Legislative leaders announced a compromise Monday to tame soaring health care costs that would make Massachusetts the first state to try to limit how much providers and insurers could spend on medical care.
The plan—likely to be voted on by the House and Senate on Tuesday, the final scheduled day for passing legislation – would allow health care spending to grow no faster than the state economy overall through 2017. For the following five years, spending would slow further, to half a percentage point below the growth of the state’s economy, although officials would have the power under certain circumstances to soften the target.
Supporters believe the bill will help moderate increases in consumers’ and businesses’ insurance premiums, but sticking to the cap could be a significant challenge for the state’s robust health care industry. Medical spending in Massachusetts in recent years has climbed 6 percent to 7 percent annually, compared with the state economy’s annual growth of about 3.7 percent. Health costs appear to be increasing more slowly in the past couple years, however, in part due to the economic slowdown.
The bill was negotiated by three House and three Senate leaders after their chambers passed different cost control bills. If the House and Senate approve the legislation on Tuesday, Governor Deval Patrick would have 10 days to act on the bill. He has been in close discussions with legislative leaders on key issues, so he is unlikely to be surprised by major provisions.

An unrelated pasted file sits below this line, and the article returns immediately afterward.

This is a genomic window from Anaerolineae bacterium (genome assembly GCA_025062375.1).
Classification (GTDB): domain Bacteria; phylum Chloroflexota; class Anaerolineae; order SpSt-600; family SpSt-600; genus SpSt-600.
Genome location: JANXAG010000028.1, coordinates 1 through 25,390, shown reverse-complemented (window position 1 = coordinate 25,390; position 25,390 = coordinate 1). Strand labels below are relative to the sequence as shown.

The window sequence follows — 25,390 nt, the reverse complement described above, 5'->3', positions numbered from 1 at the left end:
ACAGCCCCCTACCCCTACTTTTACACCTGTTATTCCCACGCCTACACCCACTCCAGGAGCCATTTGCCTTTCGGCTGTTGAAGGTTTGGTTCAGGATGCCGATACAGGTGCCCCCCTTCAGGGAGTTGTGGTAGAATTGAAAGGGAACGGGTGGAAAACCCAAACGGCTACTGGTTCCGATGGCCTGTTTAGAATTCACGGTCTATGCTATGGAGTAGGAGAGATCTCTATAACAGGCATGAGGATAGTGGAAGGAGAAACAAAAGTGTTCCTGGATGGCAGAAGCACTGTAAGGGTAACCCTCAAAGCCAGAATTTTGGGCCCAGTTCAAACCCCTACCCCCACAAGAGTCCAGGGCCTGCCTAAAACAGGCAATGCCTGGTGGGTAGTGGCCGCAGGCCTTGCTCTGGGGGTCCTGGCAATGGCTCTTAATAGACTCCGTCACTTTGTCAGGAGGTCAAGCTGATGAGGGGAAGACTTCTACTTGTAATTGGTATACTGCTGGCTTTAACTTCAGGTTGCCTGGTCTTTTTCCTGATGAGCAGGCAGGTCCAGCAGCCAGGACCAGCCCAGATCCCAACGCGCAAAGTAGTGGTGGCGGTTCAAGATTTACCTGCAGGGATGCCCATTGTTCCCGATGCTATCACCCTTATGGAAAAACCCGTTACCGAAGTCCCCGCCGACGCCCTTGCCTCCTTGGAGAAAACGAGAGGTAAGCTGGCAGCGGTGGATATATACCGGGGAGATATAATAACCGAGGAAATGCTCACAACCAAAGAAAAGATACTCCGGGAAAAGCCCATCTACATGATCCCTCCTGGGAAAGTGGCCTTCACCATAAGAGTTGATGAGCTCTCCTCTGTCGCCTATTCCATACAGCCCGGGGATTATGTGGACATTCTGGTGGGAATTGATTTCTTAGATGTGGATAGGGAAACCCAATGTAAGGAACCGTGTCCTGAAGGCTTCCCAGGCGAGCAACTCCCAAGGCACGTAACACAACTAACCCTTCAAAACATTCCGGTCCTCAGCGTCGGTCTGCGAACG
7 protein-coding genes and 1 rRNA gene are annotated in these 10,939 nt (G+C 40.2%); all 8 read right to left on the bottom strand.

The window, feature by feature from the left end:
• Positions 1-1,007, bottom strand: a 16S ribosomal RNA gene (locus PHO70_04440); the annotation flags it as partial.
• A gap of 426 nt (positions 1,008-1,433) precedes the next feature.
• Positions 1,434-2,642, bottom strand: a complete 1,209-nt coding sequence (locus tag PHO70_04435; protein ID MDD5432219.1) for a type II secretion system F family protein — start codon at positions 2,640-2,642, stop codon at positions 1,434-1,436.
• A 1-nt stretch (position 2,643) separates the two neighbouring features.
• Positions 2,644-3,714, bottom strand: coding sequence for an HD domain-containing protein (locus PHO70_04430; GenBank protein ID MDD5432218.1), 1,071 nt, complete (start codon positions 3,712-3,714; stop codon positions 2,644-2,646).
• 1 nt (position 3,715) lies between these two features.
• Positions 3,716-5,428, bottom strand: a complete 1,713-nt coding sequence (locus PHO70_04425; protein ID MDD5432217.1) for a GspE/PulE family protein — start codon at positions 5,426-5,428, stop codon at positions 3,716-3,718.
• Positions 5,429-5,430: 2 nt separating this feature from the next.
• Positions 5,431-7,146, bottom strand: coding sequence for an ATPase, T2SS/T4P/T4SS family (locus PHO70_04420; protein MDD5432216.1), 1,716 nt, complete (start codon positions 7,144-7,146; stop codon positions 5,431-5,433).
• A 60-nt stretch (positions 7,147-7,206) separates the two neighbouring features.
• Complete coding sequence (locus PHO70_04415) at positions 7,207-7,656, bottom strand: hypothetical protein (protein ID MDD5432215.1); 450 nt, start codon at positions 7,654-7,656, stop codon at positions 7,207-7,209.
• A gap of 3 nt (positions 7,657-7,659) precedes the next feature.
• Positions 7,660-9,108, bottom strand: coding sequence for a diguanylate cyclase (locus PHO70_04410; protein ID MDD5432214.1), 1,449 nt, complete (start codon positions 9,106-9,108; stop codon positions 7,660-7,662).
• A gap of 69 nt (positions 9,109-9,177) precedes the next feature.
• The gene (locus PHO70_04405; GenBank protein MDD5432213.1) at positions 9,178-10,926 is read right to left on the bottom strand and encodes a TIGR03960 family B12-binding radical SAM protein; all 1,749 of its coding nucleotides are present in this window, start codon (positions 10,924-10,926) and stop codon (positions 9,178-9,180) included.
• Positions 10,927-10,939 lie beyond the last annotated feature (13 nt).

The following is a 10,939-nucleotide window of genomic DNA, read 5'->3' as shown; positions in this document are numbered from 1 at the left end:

For the most powerful hospitals and doctors groups, the outcome could have been worse. Some of the most stringent limits on providers passed by the House did not survive, including a luxury tax on hospitals, doctors groups and others that charge considerably higher prices than competitors. A separate House provision that would have required hospitals in systems to negotiate prices with insurers individually, rather than as a more potent group as is now commonly done, was also eliminated from the final bill.
The legislators, though, did include a provision proposed by Patrick to attack the market power of providers who can demand high prices for their services because or brand-name or geographic dominance, one of the most-cited reasons for rising medical spending.
The administration would be required to conduct a “cost and market impact review’’ of certain providers, including those trying to expand and those that do not meet the state’s spending benchmarks.
If the review finds that the provider has dominant market share, and has “materially higher’’ prices and total medical expenses than competitors, then the administration must refer the case to Attorney General Martha Coakley’s office for possible formal investigation.
The bill also includes provisions to reduce malpractice lawsuits, enhance public health and increase cost transparency for consumers.